Maureen Chebet and Damaris Sirengo, Kenya
Nairobi is home to Kenya’s Kibera housing project where an estimated 170,000 live in poverty. With minimal opportunities and high unemployment, most live on less than $1 a day. For women, life in Kibera is even harder with few education and employment opportunities.
In January 2017, DDD, AWS and Intel launched the Cloud Center of Excellence in Kenya to teach technology skills to young people from Kibera and other underserved parts of Nairobi. More than a third of the pilot class were women and most had no computer experience.
Maureen Chebet and Damaris Sirengo were part of this inaugural class completing six months of training to become certified in AWS Systems Ops.In November, AWS invited them to ReInvent in Las Vegas to share their own experiences and how DDD is helping women in Nairobi gain skills in technology.
“The technology industry is male-dominated, but we all have potential.” Maureen believes. “Unfortunately, women often are not given a chance because their skills are underestimated. We need to widen our empowerment channels to support women who want to enter tech."
Dameris’ experiences were similar. “Since we started the training, I have seen myself grow tremendously. I`ve overcome the fear and perception of ‘it’s impossible, and that IT is hard only men can do it.’ Once I started doing it, I found out that I can do it better than the men.”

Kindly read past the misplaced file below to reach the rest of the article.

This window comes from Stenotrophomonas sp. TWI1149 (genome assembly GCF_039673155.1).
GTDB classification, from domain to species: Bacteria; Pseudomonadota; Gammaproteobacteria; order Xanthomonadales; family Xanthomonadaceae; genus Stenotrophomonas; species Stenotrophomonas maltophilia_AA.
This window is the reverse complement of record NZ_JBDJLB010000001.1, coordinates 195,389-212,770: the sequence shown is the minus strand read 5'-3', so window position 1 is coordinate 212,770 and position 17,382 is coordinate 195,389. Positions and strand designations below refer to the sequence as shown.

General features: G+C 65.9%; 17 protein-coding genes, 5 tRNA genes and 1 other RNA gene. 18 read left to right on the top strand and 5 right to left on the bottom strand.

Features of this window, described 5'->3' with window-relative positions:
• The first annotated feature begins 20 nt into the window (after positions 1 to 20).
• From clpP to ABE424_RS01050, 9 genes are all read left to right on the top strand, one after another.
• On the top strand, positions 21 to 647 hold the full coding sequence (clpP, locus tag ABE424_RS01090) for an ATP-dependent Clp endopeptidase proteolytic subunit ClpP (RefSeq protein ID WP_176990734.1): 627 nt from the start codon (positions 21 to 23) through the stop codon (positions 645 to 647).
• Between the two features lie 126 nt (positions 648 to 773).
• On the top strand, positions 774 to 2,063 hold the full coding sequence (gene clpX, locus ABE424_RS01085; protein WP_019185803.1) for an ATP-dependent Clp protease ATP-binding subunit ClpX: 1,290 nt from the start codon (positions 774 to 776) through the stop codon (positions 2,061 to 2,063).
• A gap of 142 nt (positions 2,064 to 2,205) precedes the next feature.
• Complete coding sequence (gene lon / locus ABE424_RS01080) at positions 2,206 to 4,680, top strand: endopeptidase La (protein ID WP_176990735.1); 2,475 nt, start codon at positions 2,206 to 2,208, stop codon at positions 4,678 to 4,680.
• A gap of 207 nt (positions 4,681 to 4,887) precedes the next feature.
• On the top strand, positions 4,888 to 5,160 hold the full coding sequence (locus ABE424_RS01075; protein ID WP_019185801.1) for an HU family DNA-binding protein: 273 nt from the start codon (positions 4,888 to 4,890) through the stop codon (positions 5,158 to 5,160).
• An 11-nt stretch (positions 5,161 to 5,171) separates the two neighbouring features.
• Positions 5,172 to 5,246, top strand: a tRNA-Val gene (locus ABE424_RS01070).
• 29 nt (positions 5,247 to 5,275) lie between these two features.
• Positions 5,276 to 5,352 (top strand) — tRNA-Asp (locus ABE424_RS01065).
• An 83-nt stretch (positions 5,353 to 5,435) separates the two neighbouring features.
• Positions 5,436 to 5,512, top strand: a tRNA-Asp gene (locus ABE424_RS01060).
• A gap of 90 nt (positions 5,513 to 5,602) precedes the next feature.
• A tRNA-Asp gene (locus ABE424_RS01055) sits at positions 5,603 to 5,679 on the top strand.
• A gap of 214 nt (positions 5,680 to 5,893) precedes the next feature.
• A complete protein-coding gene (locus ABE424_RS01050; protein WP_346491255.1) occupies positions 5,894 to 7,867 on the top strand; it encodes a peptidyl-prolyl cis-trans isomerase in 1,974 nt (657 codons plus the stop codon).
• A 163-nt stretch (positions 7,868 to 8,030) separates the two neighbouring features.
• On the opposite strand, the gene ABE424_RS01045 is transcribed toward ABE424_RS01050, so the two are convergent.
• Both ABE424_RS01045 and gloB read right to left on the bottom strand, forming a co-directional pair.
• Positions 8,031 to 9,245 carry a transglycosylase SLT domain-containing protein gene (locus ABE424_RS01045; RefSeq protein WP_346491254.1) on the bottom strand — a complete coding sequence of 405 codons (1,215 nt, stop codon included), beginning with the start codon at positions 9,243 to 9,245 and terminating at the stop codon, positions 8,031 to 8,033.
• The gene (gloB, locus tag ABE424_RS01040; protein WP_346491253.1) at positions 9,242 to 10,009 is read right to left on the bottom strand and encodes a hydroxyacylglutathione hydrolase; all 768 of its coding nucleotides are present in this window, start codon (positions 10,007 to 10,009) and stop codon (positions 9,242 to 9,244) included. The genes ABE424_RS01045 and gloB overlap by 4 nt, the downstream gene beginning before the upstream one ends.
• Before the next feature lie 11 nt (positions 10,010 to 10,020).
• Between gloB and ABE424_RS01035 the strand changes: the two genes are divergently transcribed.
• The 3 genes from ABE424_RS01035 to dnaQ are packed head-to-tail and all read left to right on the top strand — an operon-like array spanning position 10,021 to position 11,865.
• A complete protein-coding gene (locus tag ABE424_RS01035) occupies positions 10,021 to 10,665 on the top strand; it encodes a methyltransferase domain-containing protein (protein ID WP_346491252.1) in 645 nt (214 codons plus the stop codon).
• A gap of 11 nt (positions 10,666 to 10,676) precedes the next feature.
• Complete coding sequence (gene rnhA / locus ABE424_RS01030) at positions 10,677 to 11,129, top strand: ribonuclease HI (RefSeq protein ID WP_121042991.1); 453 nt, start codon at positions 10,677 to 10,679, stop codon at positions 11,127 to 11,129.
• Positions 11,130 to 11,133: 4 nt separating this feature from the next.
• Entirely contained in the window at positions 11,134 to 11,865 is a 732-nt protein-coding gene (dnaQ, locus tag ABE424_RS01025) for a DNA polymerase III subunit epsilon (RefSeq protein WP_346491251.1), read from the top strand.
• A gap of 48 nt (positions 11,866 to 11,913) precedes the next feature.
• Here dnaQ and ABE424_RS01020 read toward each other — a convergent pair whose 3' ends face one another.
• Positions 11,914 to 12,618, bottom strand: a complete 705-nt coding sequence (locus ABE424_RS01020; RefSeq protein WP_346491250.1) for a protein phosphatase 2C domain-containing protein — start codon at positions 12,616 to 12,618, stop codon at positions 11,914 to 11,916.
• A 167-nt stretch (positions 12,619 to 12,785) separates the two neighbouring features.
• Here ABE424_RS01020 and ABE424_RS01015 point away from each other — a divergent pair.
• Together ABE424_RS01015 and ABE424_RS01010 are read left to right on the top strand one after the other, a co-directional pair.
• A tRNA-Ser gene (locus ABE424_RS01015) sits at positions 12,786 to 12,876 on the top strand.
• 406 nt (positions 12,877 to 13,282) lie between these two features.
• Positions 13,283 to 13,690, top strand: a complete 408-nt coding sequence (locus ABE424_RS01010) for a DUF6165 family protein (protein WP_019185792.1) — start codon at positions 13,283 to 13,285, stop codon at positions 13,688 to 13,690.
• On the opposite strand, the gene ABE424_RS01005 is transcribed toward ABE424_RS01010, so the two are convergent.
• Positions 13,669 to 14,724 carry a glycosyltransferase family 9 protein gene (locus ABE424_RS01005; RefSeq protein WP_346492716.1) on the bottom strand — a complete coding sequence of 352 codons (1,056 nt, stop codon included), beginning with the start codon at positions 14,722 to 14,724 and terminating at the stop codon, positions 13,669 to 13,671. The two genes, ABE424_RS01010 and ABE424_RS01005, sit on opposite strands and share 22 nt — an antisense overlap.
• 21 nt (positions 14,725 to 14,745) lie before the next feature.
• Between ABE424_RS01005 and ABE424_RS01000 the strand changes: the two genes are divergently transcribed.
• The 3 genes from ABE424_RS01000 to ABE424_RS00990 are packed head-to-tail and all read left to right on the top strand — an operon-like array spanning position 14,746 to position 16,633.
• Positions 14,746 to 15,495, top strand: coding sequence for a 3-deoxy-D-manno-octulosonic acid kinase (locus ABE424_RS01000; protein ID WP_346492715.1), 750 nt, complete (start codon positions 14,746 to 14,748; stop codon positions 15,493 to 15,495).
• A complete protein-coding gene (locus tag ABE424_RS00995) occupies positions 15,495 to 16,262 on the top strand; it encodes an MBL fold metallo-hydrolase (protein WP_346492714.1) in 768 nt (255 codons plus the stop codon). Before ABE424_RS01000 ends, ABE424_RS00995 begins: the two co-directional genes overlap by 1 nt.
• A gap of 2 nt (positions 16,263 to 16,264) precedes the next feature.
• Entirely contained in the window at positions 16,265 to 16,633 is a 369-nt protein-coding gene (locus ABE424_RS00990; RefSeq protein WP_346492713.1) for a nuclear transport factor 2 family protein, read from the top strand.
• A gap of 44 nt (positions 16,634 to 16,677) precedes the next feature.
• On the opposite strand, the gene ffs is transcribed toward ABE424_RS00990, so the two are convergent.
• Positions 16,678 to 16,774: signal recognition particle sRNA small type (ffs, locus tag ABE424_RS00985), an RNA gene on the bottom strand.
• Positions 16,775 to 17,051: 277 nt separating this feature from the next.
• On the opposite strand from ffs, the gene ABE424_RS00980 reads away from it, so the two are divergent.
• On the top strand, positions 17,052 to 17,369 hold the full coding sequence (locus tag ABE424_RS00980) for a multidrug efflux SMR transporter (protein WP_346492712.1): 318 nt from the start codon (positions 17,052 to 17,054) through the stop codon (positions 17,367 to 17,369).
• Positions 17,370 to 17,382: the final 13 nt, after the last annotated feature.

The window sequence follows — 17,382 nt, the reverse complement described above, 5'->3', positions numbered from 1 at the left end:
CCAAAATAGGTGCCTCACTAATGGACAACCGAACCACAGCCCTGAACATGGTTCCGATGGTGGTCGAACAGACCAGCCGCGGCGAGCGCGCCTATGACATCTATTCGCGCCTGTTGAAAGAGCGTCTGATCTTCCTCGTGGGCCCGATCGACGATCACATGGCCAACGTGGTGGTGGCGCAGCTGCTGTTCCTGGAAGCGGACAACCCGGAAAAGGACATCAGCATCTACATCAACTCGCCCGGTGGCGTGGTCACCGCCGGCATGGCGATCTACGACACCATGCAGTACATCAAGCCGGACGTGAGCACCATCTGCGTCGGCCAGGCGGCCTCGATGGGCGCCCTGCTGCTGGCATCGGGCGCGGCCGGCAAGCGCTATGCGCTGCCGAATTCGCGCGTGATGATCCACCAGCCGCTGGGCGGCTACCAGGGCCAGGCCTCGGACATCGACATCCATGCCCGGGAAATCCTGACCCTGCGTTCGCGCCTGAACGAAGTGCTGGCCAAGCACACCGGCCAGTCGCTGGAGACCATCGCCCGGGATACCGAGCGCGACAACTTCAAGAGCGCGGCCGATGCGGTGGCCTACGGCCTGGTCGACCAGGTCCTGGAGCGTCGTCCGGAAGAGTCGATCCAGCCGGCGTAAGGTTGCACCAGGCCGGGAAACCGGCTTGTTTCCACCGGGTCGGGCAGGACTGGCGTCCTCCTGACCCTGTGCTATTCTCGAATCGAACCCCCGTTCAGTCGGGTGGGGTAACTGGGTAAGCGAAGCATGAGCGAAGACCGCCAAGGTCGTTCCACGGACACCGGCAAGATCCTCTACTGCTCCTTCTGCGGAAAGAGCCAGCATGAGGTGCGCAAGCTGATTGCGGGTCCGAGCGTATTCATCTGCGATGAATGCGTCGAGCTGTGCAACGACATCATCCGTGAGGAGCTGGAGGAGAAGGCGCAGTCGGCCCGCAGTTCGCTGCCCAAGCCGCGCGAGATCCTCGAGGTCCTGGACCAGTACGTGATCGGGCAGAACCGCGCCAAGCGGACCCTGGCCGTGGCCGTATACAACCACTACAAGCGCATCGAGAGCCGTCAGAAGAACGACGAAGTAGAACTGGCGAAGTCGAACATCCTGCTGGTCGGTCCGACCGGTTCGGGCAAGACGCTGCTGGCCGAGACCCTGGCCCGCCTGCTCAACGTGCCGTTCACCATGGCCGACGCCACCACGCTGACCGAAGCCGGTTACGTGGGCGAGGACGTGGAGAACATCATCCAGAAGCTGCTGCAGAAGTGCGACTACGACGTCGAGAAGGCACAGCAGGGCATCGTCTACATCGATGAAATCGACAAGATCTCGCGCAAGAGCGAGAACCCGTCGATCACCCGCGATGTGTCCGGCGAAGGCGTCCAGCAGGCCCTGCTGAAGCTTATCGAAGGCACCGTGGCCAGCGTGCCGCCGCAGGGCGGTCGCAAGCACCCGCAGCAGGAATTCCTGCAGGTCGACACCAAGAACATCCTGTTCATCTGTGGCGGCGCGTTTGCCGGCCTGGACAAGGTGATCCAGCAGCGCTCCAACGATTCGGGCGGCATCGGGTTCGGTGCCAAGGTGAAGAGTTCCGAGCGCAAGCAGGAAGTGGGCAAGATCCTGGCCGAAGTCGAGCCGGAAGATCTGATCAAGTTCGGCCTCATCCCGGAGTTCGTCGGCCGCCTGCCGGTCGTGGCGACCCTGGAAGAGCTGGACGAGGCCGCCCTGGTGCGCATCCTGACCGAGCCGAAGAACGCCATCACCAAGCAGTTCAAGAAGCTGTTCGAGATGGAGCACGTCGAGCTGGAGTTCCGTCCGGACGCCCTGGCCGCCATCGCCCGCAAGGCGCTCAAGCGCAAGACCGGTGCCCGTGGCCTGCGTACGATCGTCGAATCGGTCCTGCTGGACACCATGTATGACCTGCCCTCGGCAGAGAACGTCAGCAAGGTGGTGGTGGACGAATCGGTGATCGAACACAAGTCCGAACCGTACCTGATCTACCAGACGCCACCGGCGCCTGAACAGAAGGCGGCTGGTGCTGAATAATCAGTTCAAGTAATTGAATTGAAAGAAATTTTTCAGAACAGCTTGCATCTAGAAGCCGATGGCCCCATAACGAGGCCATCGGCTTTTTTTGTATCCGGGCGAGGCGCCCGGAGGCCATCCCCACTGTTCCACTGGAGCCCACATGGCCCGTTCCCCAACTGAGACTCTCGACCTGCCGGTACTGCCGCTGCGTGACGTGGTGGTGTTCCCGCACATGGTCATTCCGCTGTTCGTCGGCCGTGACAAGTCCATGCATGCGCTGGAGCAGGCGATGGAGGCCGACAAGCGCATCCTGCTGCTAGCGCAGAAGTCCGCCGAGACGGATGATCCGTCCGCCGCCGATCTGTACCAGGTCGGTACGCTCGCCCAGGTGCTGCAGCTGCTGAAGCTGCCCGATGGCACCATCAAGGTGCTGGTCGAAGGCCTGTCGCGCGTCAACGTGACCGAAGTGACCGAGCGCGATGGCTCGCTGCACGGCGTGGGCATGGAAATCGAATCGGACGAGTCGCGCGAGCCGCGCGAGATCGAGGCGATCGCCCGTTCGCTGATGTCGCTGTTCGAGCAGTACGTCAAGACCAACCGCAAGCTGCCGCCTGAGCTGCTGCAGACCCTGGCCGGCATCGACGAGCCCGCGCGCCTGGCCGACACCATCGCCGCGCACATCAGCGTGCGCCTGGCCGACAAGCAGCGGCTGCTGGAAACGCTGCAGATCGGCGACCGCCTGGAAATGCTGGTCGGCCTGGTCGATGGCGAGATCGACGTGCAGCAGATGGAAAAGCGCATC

Their stories were heard by executives at Enquizit, a U.S. based managed services provider, who invited Maureen and Damaris to train alongside their employees to serve clients in applications, web development and cloud migrations.
“We hope to further dissolve barriers to socio-economic gains for motivated and intelligent youths...we’ll strive to get these young professionals the chance they’ve earned,” said TC Ratnapuri, Enquizit President.
Today both Maureen and Damaris work remotely from Kenya helping their Enquizit colleagues bring cloud skills to clients around the globe—demonstrating technology truly has no boundaries.